Yesterday I held a coffee morning for other mums / dads and small children along with a photographer and a reporter for the local paper, the reason for this is that this week (30th January to 4th February) it's National Storytelling Week and they wanted to know our opinions on sharing stories with our children.
National Storytelling week is an annual event which aims to raise awareness of this ancient form of entertainment - check out The Society for Storytelling for more information. Storytelling is the ancient tradition stretching back for as long as humans have had speech, known as the 'oral' tradition where stories are shared in groups. The storyteller is an artist, an entertainer and an educator who uses words to take you on a journey of the imagination. Each person will hear something different as the story is created in the space between the teller and the listener.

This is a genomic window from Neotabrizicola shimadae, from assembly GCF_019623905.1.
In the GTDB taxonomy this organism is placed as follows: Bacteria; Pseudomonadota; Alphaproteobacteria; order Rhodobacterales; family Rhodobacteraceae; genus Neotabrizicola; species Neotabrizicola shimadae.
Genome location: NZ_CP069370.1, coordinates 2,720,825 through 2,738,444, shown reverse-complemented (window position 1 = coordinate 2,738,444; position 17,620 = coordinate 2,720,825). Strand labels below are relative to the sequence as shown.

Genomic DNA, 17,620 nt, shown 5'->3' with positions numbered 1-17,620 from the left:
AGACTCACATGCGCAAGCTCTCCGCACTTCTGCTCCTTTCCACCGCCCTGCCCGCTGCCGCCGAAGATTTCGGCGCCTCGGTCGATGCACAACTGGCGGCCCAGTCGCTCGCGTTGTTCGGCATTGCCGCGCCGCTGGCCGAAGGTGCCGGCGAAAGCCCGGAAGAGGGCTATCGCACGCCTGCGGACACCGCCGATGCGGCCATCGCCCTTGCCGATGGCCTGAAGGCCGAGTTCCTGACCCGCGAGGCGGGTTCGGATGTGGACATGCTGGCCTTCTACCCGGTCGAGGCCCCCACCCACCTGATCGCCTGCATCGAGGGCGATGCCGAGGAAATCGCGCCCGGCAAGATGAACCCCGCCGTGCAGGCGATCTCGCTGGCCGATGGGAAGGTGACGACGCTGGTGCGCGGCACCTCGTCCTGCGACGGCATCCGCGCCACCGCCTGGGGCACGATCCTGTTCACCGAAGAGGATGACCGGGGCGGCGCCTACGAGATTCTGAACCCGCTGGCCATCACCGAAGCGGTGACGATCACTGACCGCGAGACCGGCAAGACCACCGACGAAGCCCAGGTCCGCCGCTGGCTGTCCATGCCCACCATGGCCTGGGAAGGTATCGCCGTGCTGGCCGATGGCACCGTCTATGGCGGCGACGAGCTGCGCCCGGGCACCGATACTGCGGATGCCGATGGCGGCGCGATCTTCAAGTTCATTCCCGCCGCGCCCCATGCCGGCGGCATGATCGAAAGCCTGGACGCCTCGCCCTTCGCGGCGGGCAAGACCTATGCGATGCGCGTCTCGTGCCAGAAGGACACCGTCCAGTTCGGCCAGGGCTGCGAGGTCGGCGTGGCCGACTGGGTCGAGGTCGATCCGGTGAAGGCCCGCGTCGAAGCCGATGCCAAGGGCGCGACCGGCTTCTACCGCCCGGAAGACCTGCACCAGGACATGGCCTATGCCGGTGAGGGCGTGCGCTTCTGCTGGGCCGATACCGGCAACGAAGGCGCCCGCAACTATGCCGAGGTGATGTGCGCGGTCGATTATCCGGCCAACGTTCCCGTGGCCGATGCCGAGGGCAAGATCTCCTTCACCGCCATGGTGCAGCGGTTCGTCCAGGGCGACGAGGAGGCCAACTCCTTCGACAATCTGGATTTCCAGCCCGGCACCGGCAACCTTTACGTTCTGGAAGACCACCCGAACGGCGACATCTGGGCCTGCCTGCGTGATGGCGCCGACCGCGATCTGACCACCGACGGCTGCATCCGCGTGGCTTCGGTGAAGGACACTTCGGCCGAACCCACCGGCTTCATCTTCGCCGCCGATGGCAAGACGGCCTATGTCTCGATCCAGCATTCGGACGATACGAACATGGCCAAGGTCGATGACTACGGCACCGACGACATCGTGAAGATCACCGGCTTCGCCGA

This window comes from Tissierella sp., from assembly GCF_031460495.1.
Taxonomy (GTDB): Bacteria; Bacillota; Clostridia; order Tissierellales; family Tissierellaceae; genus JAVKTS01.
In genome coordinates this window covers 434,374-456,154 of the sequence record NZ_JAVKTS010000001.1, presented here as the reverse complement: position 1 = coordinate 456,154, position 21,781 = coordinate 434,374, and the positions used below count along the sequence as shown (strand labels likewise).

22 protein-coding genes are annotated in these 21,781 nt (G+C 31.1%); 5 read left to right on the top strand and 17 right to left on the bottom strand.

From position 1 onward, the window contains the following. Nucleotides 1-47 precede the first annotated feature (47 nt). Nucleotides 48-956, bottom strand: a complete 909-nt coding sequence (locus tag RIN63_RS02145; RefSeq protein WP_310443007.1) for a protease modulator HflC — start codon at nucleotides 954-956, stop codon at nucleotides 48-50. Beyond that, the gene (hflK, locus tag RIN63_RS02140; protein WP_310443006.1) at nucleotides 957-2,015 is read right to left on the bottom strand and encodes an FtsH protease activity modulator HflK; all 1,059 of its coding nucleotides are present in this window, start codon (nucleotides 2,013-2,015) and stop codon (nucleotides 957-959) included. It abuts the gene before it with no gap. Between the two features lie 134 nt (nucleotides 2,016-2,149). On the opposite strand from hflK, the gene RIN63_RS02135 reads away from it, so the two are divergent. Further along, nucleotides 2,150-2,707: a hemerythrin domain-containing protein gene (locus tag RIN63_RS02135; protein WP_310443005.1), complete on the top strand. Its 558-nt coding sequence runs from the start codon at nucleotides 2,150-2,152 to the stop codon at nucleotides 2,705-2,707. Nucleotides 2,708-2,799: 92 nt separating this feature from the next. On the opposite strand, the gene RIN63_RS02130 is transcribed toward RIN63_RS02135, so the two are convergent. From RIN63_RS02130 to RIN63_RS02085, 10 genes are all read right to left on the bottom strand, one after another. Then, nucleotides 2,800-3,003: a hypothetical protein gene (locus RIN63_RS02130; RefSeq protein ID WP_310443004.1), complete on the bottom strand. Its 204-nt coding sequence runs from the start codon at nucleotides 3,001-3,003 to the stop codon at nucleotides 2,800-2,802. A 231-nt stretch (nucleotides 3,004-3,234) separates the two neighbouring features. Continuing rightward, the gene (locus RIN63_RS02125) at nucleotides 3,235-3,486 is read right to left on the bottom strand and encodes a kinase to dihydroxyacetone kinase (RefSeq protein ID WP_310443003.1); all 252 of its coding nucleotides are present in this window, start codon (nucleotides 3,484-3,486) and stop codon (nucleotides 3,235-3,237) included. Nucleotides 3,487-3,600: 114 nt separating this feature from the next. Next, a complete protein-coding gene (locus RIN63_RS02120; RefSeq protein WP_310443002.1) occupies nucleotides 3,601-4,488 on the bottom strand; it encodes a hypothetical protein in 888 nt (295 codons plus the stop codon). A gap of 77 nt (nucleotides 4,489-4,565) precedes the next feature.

Storytellers tell traditional folk tales, written tales, anecdotes, urban myths, stories from history, religious or moral tales and stories they have created themselves or which have been created for a specific event. Some storytellers will create a story spontaneously to suit the audience. They tell stories from memory rather than reading them from the book, memorising stories image by image not word for word and may tell a story differently each time they tell it, interacting with their audience, choosing stories and images to communicate with them and some use music, dance, song, pictures or puppets.
Storytelling supports literacy development, storytellers can improve concentration, listening skills and help develop and enrich spoken and written language. Hearing and retelling traditional tales can provide scaffolding for children’s own imaginative stories, giving the child a variety of frameworks to work from.